Experiencing the DNC As a Delegate

Exactly one hundred years ago, in July of 1908, Democratic National Convention delegates merrily cooled off with an old-fashioned snowball fight right inside the convention hall. The host city of Denver, Colorado, charged with providing entertainment for their guests, arranged for trainloads of snow to be hauled in from mountains since none was readily available in town.

The city then topped off the fanfare by commissioning a band of Apache Indians, dressed in full native regalia, to perform tribal war dances. They ended the “show” by whooping up a storm replete with frenzied battle cries. Damon Runyon of The Rocky Mountain News described the audience of conventioneers as “a lot of badges and yelling all the time.”

Even in 1908, delegates couldn’t deny the fact that the DNC sure knew how to throw a party. No one can say for sure that there won’t be a few snowball fights among delegates on the convention floor this year. Or that the party for the party will be any less festive in Denver this time. But that’s only half the story.

A day in the life of a delegate at the DNC involves much more than a few days of good television. Invitations to sponsored events start arriving by mail about two months before the convention. As Doris Turner, a veteran of two Democratic National Conventions puts it, “Mail-lots and lots of mail”.

Any organization with an interest in being seen by high-profile, networking delegates will host an event or reception of some kind. Other than publicity, the purpose of each event isn’t always clear, except to remind delegates to be sure and vote Democrat.

Unless a delegate is sponsored by an organization, they pay their own way for everything. Everything that is, except for food. The catering budget alone for the convention and the sponsored events now runs well into the millions. This is a week-long gig for roughly 35,000 people and they all need to be fed. Even the daily breakfast meetings are lavish spreads offering a whole lot more than just coffee and doughnuts.

Speaking of the early morning meetings, exactly what are delegates meeting about? Setting the daily agenda appeared to be the only purpose. Deciding which meetings and lectures to attend seemed to pretty much cover the delegation game plan. Well, that and enjoying a darned good breakfast. After that, the rest of their morning is free.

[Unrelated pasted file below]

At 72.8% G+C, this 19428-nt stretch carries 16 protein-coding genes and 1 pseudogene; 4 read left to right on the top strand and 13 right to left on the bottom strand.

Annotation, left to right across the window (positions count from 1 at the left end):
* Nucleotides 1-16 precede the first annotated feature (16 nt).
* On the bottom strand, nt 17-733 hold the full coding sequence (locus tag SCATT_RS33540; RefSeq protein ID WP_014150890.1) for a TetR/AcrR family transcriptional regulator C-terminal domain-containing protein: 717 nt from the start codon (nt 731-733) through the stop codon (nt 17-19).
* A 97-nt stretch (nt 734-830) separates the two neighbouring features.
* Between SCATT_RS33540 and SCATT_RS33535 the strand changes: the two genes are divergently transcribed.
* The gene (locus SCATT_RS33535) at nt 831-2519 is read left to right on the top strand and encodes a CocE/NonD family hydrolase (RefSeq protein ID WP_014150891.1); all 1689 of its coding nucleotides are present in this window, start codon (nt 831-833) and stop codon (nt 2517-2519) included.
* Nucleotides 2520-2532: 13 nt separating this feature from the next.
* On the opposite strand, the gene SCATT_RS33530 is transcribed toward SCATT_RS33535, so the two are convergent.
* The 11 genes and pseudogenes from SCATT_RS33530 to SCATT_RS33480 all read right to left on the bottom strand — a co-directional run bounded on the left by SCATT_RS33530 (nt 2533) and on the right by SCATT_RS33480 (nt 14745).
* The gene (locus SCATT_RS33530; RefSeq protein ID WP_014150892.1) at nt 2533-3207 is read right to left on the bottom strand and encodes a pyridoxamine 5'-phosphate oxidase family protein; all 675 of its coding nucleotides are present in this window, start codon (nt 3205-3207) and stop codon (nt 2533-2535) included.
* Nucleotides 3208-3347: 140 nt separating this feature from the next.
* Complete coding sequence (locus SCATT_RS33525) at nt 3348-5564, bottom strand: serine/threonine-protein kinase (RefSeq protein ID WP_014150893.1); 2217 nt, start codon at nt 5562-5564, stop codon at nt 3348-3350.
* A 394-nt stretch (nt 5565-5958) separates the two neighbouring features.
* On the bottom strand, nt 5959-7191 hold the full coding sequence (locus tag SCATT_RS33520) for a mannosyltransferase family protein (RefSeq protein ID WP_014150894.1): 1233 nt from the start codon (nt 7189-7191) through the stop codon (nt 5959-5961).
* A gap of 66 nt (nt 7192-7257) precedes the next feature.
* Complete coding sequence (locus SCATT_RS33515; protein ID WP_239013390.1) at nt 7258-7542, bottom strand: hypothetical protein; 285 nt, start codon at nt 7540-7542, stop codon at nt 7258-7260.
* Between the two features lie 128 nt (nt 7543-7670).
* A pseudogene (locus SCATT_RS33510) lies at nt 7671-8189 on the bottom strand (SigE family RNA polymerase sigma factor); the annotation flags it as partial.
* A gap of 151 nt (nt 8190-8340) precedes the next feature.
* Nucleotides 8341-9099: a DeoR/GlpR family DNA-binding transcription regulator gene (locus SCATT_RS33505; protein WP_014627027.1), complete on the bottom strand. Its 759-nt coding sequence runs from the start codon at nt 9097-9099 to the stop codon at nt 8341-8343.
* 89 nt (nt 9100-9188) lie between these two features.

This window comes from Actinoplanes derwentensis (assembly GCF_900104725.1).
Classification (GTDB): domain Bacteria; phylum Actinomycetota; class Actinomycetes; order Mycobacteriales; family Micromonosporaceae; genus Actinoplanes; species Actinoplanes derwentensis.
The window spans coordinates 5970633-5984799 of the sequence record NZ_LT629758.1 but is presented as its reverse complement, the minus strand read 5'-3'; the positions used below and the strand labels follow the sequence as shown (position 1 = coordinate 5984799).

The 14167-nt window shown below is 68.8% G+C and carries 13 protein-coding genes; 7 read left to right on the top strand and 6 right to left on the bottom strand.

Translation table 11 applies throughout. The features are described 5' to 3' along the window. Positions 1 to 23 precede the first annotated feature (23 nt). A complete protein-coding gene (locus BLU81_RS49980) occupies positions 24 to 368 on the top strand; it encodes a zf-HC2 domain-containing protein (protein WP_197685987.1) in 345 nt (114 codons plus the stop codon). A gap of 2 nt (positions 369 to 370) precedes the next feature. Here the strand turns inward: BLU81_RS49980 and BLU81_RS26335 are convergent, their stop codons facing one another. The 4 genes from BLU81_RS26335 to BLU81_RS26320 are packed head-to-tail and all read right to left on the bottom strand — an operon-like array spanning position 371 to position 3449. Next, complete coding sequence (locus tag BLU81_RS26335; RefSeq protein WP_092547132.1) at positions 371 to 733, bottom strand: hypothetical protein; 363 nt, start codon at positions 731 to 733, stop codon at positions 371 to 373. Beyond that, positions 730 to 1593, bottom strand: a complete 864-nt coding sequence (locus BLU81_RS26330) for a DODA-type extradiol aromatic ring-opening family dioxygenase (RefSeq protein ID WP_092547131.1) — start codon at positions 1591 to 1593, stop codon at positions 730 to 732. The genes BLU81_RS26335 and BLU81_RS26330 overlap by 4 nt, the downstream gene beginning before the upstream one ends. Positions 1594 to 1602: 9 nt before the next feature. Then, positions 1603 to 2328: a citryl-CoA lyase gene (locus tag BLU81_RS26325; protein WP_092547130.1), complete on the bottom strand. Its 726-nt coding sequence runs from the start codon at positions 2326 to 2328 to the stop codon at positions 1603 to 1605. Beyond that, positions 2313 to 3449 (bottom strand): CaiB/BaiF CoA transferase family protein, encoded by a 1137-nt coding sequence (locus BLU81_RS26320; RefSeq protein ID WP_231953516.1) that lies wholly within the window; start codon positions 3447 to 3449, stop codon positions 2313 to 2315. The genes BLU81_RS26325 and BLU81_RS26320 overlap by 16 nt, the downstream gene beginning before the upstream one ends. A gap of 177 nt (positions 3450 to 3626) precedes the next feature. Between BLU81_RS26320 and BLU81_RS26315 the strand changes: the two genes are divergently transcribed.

The meetings, seminars and lectures can be a time for delegates to either catch up on a nap or pick up interesting information, depending on who is speaking. High-priced motivational speakers, celebrities and other television personalities are booked for the occasion in an attempt to draw the delegate’s attention to their cause.

Celebrity watching provides a big thrill for many delegates. It’s not at all unusual to see crowds gathering to get autographs from their favorite party stars. All of the major television networks cover the convention by broadcasting live on location. Ordinary delegates may find themselves mingling with Diane Sawyer of ABC or NBC’s Matt Lauer during a morning interview. And even more find it hard not to gawk at celebrity party supporters like Bono or Brad Pitt. For some, it’s one of the highlights of the trip to the convention.

There are a few minor annoyances that crop up during the week for a delegate. Long lines and extensive security checks can test the patience of the best of them. Rules about what can be brought into the convention hall may leave a few angry or confused, but for the most part, they take it all in stride. It’s all a part of the life of a delegate.

Most delegates agree that the best moments are the last two nights when everyone fills the convention floor to hear the speeches of the real stars of the show, the Democratic presidential and vice-presidential nominee. One of them described the floor of delegates as props for the greatest show on earth. The crowds are loud, excited and often emotional. The speeches, one after another, can move them to tears or start rounds of repetitive shouts of support.

It’s almost anti-climactic when the confetti and balloons drop. Most of the delegates are exhausted physically and mentally. Their throats are dry from shouting but their voices have been heard. It’s time to return to their respective homes around the country, with their autographs, goody bags, souvenir buttons and campaign propaganda and remind everyone what they went to the convention for: to be sure and vote for the Democrat for president.